My roommate once asked me if I knew anything about adding air to the tires on her car. I promptly told her to call one of her guy friends because car issues always resulted, for me, in a phone call to my father or my good friend Jim. She said something about wanting to be a strong, independent woman, so in an effort to help a sister out, I told her everything I knew about low tires, including which places she should purchase a tire if airing it up was not successful.
Impressed by my knowledge of important details such as the PSI being listed on the driver’s door, she begged me to go with her and help her out. I sighed, then caved, and we headed out to the nearby gas station. I think I was still mumbling something about her calling her guy friend, and she–ever the optimist–said we could handle it.
Even though I’ve never actually done one myself, I knew how to air up a tire. Later, I considered why I pushed so hard for her to call a guy. It’s not like I’m incapable of taking care of minor auto issues–a fact I proved that night. And I certainly don’t call guys to help me out when it comes to a lot of other areas.
I think the reality is that, as a single woman, I’ve had to do a lot of things on my own. I’ve bought and sold a house, negotiated job contracts, planned trips all over the globe, and helped navigate healthcare options for my grandmother who had Alzheimer’s disease. There are few stones left unturned.
But that’s just it: I want to leave a few stones unturned. I think deep down I fear that the longer I’m single, the more independent I’m becoming and the less desirable that is to a guy. So I leave car repairs as an unturned stone, an area where I’m less inclined, less skilled. And that’s kind of ridiculous.
As Christian women, we’re often told how the Godly men that we’re waiting on are protectors and providers and want to take care of us. As I embrace my late thirties, I find myself torn between wanting to be that strong, independent woman that my roommate talked about and being the girl who still longs to be protected and provided for. I think it’s possible to be Godly and be both, but there are times when I see one start to overshadow the other in my life. It’s a fine line.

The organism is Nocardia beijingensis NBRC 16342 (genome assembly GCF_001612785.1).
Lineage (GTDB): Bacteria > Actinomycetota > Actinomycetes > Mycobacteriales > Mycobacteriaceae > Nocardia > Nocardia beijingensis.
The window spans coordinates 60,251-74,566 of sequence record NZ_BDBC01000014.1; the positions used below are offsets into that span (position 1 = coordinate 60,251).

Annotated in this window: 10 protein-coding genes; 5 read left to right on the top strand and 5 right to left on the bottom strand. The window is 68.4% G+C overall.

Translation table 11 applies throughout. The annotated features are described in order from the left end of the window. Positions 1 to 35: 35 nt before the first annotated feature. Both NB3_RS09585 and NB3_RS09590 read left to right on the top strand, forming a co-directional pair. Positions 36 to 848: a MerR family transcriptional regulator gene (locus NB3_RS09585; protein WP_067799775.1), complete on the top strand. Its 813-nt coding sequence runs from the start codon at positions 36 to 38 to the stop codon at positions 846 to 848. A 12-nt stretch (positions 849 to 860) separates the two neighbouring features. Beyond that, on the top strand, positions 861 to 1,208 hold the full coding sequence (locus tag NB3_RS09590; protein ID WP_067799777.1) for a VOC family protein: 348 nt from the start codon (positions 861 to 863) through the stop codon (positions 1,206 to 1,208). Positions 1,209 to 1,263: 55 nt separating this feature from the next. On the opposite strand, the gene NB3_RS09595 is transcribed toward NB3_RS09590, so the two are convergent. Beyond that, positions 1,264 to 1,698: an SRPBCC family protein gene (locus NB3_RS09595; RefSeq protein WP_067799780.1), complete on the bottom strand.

Recently I returned from a trip to Spain with some college friends. There were 2 guys and 2 girls on the trip. Upon arrival to Madrid, there was a lot of chaos and we ended up with the 2 girls in one taxi and the 2 guys in the other taxi. The only problem was that the guys had the paperwork with the hotel address on it, and we had nothing other than the name. The guys also spoke much more fluent Spanish than the girls, so it was just an ideal situation all around.
After about a 20-minute taxi ride during Madrid rush hour, we realized that our driver was having difficulty finding our hotel. I was beginning to get a little panicked because I knew that I really had no other information to offer him. A few minutes later I came to my senses, regained my self-confidence in my ability to problem solve, and we eventually arrived.
When we met up with the guys, one of them told me their protective instincts had kicked in and they felt terrible that we ended up in a taxi without their help. I told him not to worry about it that we had traveled without guys before and we would’ve figured something out. But to be honest, it was so nice to know that someone wanted to protect us and was concerned for our well-being. As a single female who is always trying to take care of herself, it was kinda nice to know that someone besides my father or my brothers was protective of me–even if it was something as simple as a rogue taxi ride.
I know that God’s plans are so much greater than my issues with strength and gentleness or independence and vulnerability. His sovereignty will bring a relationship into my life if/when it is the right time, and I’m pretty sure I’ll still be in the throes of sanctification and won’t have my femininity figured out. In the meantime, I’ll continue to work on my self-awareness and discerning the motivations behind things like not wanting to air up a tire.
Because I’m quite certain it could not have been related to sheer laziness…